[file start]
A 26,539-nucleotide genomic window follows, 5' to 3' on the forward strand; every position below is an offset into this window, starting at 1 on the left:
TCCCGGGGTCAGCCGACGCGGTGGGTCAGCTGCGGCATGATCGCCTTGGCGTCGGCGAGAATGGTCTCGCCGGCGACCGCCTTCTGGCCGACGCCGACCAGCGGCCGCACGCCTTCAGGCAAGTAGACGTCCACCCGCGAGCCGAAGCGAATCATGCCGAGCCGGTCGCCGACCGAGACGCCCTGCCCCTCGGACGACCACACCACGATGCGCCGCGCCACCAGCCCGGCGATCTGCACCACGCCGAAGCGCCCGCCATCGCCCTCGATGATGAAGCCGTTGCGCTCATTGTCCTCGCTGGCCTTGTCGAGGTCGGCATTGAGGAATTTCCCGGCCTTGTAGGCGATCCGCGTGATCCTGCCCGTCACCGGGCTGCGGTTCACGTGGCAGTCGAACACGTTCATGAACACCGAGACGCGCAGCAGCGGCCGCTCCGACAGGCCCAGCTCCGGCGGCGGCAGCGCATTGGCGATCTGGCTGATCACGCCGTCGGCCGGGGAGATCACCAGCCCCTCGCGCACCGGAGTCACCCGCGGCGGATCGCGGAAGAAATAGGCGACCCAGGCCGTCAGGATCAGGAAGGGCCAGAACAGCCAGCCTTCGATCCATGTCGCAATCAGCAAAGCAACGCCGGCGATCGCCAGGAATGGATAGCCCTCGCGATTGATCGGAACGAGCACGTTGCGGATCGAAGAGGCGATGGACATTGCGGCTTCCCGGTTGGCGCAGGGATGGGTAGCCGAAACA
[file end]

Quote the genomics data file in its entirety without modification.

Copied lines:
A 26,539-nucleotide genomic window follows, 5' to 3' on the forward strand; every position below is an offset into this window, starting at 1 on the left:
TCCCGGGGTCAGCCGACGCGGTGGGTCAGCTGCGGCATGATCGCCTTGGCGTCGGCGAGAATGGTCTCGCCGGCGACCGCCTTCTGGCCGACGCCGACCAGCGGCCGCACGCCTTCAGGCAAGTAGACGTCCACCCGCGAGCCGAAGCGAATCATGCCGAGCCGGTCGCCGACCGAGACGCCCTGCCCCTCGGACGACCACACCACGATGCGCCGCGCCACCAGCCCGGCGATCTGCACCACGCCGAAGCGCCCGCCATCGCCCTCGATGATGAAGCCGTTGCGCTCATTGTCCTCGCTGGCCTTGTCGAGGTCGGCATTGAGGAATTTCCCGGCCTTGTAGGCGATCCGCGTGATCCTGCCCGTCACCGGGCTGCGGTTCACGTGGCAGTCGAACACGTTCATGAACACCGAGACGCGCAGCAGCGGCCGCTCCGACAGGCCCAGCTCCGGCGGCGGCAGCGCATTGGCGATCTGGCTGATCACGCCGTCGGCCGGGGAGATCACCAGCCCCTCGCGCACCGGAGTCACCCGCGGCGGATCGCGGAAGAAATAGGCGACCCAGGCCGTCAGGATCAGGAAGGGCCAGAACAGCCAGCCTTCGATCCATGTCGCAATCAGCAAAGCAACGCCGGCGATCGCCAGGAATGGATAGCCCTCGCGATTGATCGGAACGAGCACGTTGCGGATCGAAGAGGCGATGGACATTGCGGCTTCCCGGTTGGCGCAGGGATGGGTAGCCGAAACA